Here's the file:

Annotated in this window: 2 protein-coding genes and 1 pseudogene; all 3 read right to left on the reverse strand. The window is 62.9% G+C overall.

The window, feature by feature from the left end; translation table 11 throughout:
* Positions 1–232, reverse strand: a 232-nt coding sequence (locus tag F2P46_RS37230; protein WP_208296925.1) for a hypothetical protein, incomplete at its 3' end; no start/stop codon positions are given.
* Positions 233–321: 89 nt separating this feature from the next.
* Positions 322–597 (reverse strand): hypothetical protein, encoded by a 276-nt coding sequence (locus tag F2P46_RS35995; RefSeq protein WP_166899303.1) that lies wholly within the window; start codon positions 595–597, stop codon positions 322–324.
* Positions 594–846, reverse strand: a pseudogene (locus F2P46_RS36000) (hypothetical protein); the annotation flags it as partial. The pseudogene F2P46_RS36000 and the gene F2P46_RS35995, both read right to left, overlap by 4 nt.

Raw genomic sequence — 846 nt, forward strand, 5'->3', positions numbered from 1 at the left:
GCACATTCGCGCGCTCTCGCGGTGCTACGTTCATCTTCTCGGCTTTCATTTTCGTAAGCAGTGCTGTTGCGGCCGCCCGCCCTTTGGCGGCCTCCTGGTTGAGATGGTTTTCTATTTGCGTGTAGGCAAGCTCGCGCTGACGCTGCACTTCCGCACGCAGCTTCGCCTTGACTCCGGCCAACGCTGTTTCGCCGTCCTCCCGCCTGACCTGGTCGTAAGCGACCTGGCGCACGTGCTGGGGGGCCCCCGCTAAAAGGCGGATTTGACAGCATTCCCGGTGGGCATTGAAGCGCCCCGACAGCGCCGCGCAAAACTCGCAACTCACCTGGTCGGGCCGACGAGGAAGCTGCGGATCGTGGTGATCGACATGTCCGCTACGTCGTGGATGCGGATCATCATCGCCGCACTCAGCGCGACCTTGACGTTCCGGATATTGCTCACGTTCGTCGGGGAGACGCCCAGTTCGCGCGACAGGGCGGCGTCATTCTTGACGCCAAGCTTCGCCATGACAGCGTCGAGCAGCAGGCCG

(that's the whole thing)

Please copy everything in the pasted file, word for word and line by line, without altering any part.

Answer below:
Annotated in this window: 2 protein-coding genes and 1 pseudogene; all 3 read right to left on the reverse strand. The window is 62.9% G+C overall.

The window, feature by feature from the left end; translation table 11 throughout:
* Positions 1–232, reverse strand: a 232-nt coding sequence (locus tag F2P46_RS37230; protein WP_208296925.1) for a hypothetical protein, incomplete at its 3' end; no start/stop codon positions are given.
* Positions 233–321: 89 nt separating this feature from the next.
* Positions 322–597 (reverse strand): hypothetical protein, encoded by a 276-nt coding sequence (locus tag F2P46_RS35995; RefSeq protein WP_166899303.1) that lies wholly within the window; start codon positions 595–597, stop codon positions 322–324.
* Positions 594–846, reverse strand: a pseudogene (locus F2P46_RS36000) (hypothetical protein); the annotation flags it as partial. The pseudogene F2P46_RS36000 and the gene F2P46_RS35995, both read right to left, overlap by 4 nt.

Raw genomic sequence — 846 nt, forward strand, 5'->3', positions numbered from 1 at the left:
GCACATTCGCGCGCTCTCGCGGTGCTACGTTCATCTTCTCGGCTTTCATTTTCGTAAGCAGTGCTGTTGCGGCCGCCCGCCCTTTGGCGGCCTCCTGGTTGAGATGGTTTTCTATTTGCGTGTAGGCAAGCTCGCGCTGACGCTGCACTTCCGCACGCAGCTTCGCCTTGACTCCGGCCAACGCTGTTTCGCCGTCCTCCCGCCTGACCTGGTCGTAAGCGACCTGGCGCACGTGCTGGGGGGCCCCCGCTAAAAGGCGGATTTGACAGCATTCCCGGTGGGCATTGAAGCGCCCCGACAGCGCCGCGCAAAACTCGCAACTCACCTGGTCGGGCCGACGAGGAAGCTGCGGATCGTGGTGATCGACATGTCCGCTACGTCGTGGATGCGGATCATCATCGCCGCACTCAGCGCGACCTTGACGTTCCGGATATTGCTCACGTTCGTCGGGGAGACGCCCAGTTCGCGCGACAGGGCGGCGTCATTCTTGACGCCAAGCTTCGCCATGACAGCGTCGAGCAGCAGGCCG